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2001 LXi Battery Failure
06-28-2019, 23:30 (This post was last modified: 06-28-2019 23:36 by Urnie-Medie.)
Post: #11
RE: 2001 LXi Battery Failure
Hi

I am almost ashamed to ask this - I thought the inverter was also the charger? Is that correct? If the charger is a different unit where is it located.

It looks like the "Green" inverters are in great shape and all the right lights seem to be on.

Is there a simple way to make sure they are working correctly.

Thanks

Urnie








Thank

Urnie

Hi

It is late and maybe I should wait until tomorrow to reply. I thought the inverter was also the charger - am I correct?
The two "green" inverters look to be in good condition.

Is thee an easy way to check these out?

Thanks

Urnie

Urnie & Medie Krueger
Yorkville, IL

2001 LXi One Slide
1983 FC35 sold
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06-29-2019, 08:47
Post: #12
RE: 2001 LXi Battery Failure
Hey Urnie,
Your inverter could be your charger. I have a separate charger and an inverter, but I have never used the inverter as a charger. The newer coaches may be set up differently. Need one of the other guys familiar with your year of coach set up to advise on this.
Gregg

Gregg & Jane Gesse
1994 WLWB 40 Mid-Door
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07-01-2019, 15:41
Post: #13
RE: 2001 LXi Battery Failure
Urnie,

Yes, your inverter case should also house your charger. You should have 3000W inverters with internal 140A chargers. If it's been changed by a previous owner, it may be different. But I'd expect most owners to either replace exactly or upgrade, so you should have at least the 3000/140 units. I don't think I've ever heard of somebody removing a combination unit and installing separate ones. I've heard of folks turning off something and adding in a substitute, but that should be fairly obvious that had been done.

The only way to check them is with a volt meter and some time. As I said earlier, I just happened to be working on my rig when I caught the one charger overcharging. I turned that one off and just used the other. Since I rarely boondock, having only 1 charger never caused me any issues. We're pretty frugal when using electric, so it really doesn't take that long to replenish the batteries with the generator and even less time with the engine. Worse, since we're usually traveling in the heat, the genny is running to power the AC's, so it's no issue for the charger.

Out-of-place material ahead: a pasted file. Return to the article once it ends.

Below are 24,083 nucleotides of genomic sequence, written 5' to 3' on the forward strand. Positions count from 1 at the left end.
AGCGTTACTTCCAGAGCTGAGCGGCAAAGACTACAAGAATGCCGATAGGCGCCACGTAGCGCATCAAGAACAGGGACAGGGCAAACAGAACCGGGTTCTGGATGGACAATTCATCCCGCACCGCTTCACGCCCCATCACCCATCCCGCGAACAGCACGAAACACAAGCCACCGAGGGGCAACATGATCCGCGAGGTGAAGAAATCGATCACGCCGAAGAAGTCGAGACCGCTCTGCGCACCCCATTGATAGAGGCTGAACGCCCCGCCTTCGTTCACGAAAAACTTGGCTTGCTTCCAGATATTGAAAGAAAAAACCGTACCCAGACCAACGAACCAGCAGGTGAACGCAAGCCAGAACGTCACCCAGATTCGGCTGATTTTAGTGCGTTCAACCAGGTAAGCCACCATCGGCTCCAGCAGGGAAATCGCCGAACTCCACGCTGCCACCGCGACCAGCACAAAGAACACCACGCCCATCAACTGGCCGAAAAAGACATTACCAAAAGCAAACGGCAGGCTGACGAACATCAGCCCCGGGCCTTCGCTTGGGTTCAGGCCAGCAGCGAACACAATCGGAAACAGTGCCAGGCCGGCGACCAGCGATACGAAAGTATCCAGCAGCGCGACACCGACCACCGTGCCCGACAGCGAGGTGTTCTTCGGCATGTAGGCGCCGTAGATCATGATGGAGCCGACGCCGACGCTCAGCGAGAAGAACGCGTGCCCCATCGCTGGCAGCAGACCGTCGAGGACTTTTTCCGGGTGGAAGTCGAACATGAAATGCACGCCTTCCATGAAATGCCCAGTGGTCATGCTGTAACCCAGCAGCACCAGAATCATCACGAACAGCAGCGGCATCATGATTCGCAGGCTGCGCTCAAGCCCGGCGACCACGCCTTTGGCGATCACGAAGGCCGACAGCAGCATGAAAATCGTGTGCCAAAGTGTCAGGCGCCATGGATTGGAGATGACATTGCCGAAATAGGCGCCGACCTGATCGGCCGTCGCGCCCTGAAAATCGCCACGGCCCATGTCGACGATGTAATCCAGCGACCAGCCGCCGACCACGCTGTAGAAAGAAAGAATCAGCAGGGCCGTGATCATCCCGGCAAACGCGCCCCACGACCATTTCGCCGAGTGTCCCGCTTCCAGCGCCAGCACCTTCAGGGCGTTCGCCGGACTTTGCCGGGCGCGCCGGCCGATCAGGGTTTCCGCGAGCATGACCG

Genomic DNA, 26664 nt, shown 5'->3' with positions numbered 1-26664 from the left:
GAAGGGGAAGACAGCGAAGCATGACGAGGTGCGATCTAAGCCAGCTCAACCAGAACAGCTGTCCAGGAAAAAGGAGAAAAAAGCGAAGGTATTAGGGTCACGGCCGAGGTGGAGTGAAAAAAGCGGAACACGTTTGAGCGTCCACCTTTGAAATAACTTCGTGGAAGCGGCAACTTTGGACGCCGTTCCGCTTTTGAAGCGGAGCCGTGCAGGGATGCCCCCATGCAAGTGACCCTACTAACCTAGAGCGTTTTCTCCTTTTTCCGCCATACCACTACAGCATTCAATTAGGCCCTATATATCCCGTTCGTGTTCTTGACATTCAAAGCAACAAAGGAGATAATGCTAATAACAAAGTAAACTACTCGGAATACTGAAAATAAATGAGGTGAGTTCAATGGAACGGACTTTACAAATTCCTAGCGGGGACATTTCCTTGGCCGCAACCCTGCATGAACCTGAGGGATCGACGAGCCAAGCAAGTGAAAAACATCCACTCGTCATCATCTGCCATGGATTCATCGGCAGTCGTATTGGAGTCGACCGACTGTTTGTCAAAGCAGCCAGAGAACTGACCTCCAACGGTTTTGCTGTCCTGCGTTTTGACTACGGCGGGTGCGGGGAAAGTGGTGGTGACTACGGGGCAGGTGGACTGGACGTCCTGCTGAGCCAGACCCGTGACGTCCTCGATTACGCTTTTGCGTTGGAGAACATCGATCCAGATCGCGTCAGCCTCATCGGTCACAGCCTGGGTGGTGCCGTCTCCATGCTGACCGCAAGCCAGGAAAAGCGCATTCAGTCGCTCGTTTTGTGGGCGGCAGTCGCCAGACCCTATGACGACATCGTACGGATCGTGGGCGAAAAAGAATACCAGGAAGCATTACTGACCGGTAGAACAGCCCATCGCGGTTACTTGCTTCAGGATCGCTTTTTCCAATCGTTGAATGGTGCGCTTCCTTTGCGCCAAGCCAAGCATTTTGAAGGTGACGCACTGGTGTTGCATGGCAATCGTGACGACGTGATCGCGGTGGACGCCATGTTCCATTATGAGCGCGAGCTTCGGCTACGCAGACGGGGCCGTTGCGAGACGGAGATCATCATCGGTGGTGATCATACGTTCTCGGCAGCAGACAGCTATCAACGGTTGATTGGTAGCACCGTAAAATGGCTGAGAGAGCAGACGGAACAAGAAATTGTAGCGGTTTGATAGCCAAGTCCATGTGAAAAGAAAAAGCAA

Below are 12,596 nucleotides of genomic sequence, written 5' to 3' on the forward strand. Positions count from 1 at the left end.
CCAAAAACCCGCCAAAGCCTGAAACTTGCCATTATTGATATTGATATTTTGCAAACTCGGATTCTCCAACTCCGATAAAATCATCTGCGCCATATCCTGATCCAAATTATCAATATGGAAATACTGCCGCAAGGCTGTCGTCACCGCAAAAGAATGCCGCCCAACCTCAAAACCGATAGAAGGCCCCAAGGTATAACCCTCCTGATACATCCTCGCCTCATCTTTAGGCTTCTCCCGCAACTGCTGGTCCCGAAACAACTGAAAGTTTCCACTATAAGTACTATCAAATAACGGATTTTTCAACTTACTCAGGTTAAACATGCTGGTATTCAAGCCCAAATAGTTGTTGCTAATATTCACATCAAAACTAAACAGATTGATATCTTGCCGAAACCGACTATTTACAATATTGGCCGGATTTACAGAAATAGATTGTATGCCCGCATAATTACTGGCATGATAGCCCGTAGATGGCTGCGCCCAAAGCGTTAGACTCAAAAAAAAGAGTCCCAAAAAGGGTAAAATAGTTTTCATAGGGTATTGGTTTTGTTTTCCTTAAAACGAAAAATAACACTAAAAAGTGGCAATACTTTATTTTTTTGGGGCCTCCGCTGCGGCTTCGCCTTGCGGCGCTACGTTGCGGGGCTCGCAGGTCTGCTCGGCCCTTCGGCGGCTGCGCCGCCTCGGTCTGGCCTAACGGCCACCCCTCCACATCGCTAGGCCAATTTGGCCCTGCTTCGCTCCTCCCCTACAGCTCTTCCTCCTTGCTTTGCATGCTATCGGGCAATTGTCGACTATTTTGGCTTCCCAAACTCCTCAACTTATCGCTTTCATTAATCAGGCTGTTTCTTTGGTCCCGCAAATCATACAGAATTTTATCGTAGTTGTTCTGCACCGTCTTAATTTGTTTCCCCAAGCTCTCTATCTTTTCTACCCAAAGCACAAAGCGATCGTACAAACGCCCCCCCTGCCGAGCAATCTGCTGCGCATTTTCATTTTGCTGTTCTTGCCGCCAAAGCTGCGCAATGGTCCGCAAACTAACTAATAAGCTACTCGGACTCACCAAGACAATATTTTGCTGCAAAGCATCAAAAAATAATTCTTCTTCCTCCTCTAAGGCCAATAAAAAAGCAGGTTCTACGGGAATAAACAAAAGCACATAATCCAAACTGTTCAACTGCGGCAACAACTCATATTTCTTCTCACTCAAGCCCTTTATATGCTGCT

So to answer your question, make a point of always looking at the coach/house gauges whenever you're near your rig. I can't say I watch mine like a hawk, but I do routinely check them and listen to the various sounds the rig makes.

John Mace
96 42 big bird
living in the wild hinterlands of the north
free to roam without the man getting me down
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07-01-2019, 15:41
Post: #14
RE: 2001 LXi Battery Failure
Urnie,

Yes, your inverter case should also house your charger. You should have 3000W inverters with internal 140A chargers. If it's been changed by a previous owner, it may be different. But I'd expect most owners to either replace exactly or upgrade, so you should have at least the 3000/140 units. I don't think I've ever heard of somebody removing a combination unit and installing separate ones. I've heard of folks turning off something and adding in a substitute, but that should be fairly obvious that had been done.

The only way to check them is with a volt meter and some time. As I said earlier, I just happened to be working on my rig when I caught the one charger overcharging. I turned that one off and just used the other. Since I rarely boondock, having only 1 charger never caused me any issues. We're pretty frugal when using electric, so it really doesn't take that long to replenish the batteries with the generator and even less time with the engine. Worse, since we're usually traveling in the heat, the genny is running to power the AC's, so it's no issue for the charger.

So to answer your question, make a point of always looking at the coach/house gauges whenever you're near your rig. I can't say I watch mine like a hawk, but I do routinely check them and listen to the various sounds the rig makes.

John Mace
96 42 big bird
living in the wild hinterlands of the north
free to roam without the man getting me down
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